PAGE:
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How Much Should I Charge?

How Much Should I Charge Clients as a New Writer?

It's your first time writing as a freelancer. You are trying to figure out a fee schedule and pricing plan for your first client(s). Additionally, you find yourself faced with insecurities and anxieties that you may be charging too much or not enough (as a new writer).

You are not alone!

Let's first consider a few key elements in your pricing strategy.


How Do I Charge My Client?

Question Time | Your Needs, Your Competitors, and Your Content

Here are a few questions to ask yourself:

  • What are my current needs? (build portfolio, financial needs, etc.)

  • What are my competitor's rates in a specific industry? (i.e. IT, Healthcare, Real Estate, etc.)

  • What type of content am I creating for the client? ( Blog Post, Article, Whitepaper, Case Study, Web Content, etc)

It is important to understand and consider the most frequently used charging methods as a freelance writer.

1) Charge per Hour

2) Charge per Content Assignment

3) Charge per Word


Charging a client by the hour:

Some content assignments require hours of research. This is especially true if you are writing a whitepaper, article, web content, or blog post that is not in your niche (area of knowledge/ experience). Your hourly rate can be determined based on the size of the project and your experience.

PLEASE NOTE: Charging an hourly rate is not always the best option. For example, you may have a client that you charged 40 pounds or $50 USD an hour on an Information Technology article that only took 2 hours to develop and write. However, the next project for this client may take much longer because you are personally not knowledgeable about a specific area of IT. The client may expect rate would be the same. Therefore, you would need to explain or adjust your hourly rate.


Charging based on each content assignment:

It can be very profitable to simply tell a client that you will invoice them based on each individual assignment. This allows you to make a contract that fits their particular needs.

Just make sure that you are:

  • Scalable: Allows you to review their project needs and set an assignment fee based on all factors (Word Count, Research Time, Keyword Requests, and Edits).

  • Flexible: The client may request a few edits to the content. Determine whether edits are included in that original fee...or remain flexible to edit content under the fee that you quoted.


Charging clients based on word counts:

As a beginner, you may want to set your rate based on project size (word count) and your comfortability.

Since you are new to remote writing, ask yourself:

1) Am I willing to write a 300 word blog post for $15 (just to get some experience)?

2) Will my name be on the written content, giving me public credit for my hard work?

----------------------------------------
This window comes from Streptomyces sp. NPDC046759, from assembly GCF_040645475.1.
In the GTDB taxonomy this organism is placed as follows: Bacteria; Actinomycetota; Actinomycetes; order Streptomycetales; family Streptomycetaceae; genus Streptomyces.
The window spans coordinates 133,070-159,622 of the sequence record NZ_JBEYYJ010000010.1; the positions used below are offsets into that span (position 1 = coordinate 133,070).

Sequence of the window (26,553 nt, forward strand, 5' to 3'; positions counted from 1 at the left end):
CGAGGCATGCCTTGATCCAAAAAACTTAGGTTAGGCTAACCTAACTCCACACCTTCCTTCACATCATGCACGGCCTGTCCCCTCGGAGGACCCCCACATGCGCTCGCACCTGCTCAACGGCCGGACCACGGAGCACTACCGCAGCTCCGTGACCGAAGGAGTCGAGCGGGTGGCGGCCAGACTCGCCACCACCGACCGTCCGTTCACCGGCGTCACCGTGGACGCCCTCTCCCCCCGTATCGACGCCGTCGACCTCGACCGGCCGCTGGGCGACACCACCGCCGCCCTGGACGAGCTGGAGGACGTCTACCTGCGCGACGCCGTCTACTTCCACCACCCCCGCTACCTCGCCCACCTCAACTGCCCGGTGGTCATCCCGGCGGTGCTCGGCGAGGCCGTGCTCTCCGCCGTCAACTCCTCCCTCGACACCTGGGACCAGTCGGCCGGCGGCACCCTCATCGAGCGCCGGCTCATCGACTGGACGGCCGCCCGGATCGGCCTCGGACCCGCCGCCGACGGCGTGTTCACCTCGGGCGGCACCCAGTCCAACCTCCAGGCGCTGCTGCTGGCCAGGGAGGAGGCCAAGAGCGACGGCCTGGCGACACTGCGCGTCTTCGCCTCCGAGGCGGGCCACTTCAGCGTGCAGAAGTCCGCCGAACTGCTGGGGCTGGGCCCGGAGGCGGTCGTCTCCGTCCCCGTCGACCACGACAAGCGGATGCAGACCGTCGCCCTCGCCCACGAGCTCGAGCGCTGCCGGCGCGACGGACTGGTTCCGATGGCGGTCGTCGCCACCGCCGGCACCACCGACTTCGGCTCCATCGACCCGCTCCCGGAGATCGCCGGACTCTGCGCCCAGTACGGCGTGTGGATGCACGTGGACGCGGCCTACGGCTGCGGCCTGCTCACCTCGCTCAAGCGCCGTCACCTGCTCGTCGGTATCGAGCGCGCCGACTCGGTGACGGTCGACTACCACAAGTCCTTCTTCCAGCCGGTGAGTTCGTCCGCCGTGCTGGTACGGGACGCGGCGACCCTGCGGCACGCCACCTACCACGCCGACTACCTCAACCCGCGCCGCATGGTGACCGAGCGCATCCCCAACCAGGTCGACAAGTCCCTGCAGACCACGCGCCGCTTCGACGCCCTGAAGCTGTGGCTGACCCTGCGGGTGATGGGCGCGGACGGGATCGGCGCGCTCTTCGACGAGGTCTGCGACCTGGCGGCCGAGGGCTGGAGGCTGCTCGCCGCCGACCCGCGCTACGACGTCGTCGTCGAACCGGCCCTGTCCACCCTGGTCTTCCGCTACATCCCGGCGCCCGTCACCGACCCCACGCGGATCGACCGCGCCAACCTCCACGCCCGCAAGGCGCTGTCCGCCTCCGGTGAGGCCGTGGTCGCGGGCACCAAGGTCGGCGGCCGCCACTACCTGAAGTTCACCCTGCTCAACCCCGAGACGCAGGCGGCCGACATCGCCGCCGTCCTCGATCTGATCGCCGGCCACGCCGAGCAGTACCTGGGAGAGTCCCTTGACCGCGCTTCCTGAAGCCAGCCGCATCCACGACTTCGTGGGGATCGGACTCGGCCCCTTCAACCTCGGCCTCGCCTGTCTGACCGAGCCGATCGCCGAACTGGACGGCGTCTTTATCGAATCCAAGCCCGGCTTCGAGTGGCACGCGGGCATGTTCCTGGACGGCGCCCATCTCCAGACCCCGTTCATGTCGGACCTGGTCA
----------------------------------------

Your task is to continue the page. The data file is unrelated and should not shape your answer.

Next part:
My advice: Don't worry about having less experience. Focus on the project size and your own financial needs. Great content is worth its value.

Always place the client's goals as a priority, in order to gain a:

  • Long-term contract;

  • Repeat customer;

  • Positive Referrals.

Dually, your own financial needs and portfolio goals are equally important as a paid remote writer.


Analyze What's Most Profitable

Always choose a strategy that provides you with space and time to write for other clients.

Let's say you have a client or platform where you are given 5 posts per week. You are only paid $0.05 per word for 300 word posts. That is $15 per blog post. You may find that this will only help you pay for food or a few bills a month. For others, this may pay their house rent/lease and provide for their family.

On the other hand, you will discover that writing one 800 word article for $120 a week is better than 5 posts at $0.05 per word.

It all depends on the platform you are writing for and/or the client you are working with.

Charging "Approximate Rates"

If you plan on advertising your rates openly, keep all of these things in mind. It may be highly advantageous to simply provide an APPROXIMATE RATE CHARGE. This is not always available, especially when you are advertising your services on certain platforms.

You can always say:

" $0.10 - 0.15 per word, based on your individual needs"

...or ...

" $80 - $200 per article, based on keywords and backlinks, with unlimited edits".


Would you like an extended copy of the strategies ilsted in this blog? Download a free copy of Le Williams' e-book, "Fee Strategies for New Remote Writers | Part 1".

You are welcome to sign-up with RWJ to receive notifications when the next series of strategies and books are set to release.


"Best wishes in your remote writing journey!"

- Le Williams

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